Wiebel, Martin, and Ludwig Metzger, Glashaus-TV Intern, West Germany, 1973.
Plater, Edward M.V., "The Externalization of the Protagonist's Mind in Fassbinder's Despair," in Film Criticism (Meadville, Pennsylvania), vol. 11, no. 3, 1987.
* * *
Rainer Werner Fassbinder was the leading member of a group of second-generation, alternative filmmakers in West Germany. The first generation consisted of Alexander Kluge and others who in 1962 drafted the Oberhausen Manifesto, initiating what has come to be called the "New German Cinema." Fassbinder's most distinguishing trait within the tradition of "counter-cinema," aside from his reputation for rendering fragments of the new left ideology of the 1960s on film, was his modification of the conventions of political cinema initiated in the 1920s and subsequent tailoring of these conventions to modern conditions of Hollywood cinema. He did this to a greater degree than Godard, who is credited with using these principles as content for filmic essays on narrative.
In an interview in 1971 Fassbinder asserted what has come to represent his most convincing justification for his innovative attachment to story: "The American cinema is the only one I can take really seriously, because it's the only one that has really reached an audience. German cinema used to do so, before 1933, and of course there are individual directors in other countries who are in touch with their audiences. But American cinema has generally had the happiest relationship with its audience, and that is because it doesn't try to be 'art.' Its narrative style is not so complicated or artificial. Well, of course it's artificial, but not 'artistic'."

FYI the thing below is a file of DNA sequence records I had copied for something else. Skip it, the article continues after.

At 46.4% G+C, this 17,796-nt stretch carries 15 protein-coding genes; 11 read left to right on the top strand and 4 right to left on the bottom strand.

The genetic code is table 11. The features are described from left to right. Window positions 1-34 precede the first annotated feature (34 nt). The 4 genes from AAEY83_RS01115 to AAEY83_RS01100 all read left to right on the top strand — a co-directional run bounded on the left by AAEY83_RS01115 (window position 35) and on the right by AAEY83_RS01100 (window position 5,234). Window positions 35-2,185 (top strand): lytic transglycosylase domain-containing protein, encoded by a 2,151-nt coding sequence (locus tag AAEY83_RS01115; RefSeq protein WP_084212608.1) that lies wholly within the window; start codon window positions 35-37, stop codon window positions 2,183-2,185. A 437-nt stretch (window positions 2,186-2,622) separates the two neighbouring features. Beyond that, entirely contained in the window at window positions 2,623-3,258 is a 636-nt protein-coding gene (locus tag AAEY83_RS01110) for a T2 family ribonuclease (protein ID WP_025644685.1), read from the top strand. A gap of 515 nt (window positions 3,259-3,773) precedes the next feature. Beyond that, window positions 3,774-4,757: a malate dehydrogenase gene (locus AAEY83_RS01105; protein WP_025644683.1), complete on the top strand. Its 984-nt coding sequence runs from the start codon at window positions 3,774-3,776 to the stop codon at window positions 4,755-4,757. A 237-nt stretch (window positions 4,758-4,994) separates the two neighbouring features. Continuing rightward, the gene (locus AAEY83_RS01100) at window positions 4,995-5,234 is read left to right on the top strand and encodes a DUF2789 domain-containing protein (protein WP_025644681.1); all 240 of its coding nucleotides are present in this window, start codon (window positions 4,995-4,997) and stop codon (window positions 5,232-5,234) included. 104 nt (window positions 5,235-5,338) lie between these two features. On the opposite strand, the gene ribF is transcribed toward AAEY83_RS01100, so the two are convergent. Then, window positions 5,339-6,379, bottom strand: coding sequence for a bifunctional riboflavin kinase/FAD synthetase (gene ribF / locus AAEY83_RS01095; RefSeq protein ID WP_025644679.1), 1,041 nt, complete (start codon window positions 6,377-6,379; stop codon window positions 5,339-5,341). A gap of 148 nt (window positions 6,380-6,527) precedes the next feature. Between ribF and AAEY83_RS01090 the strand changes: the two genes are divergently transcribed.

This concern with narrative and popular expression (some of his productions recall the good storytelling habits of Renoir) was evident early in the theatrical beginnings of Fassbinder's career, when he forged an aesthetic that could safely be labeled a creative synthesis of Brecht and Artaud oriented toward the persuasion of larger audiences.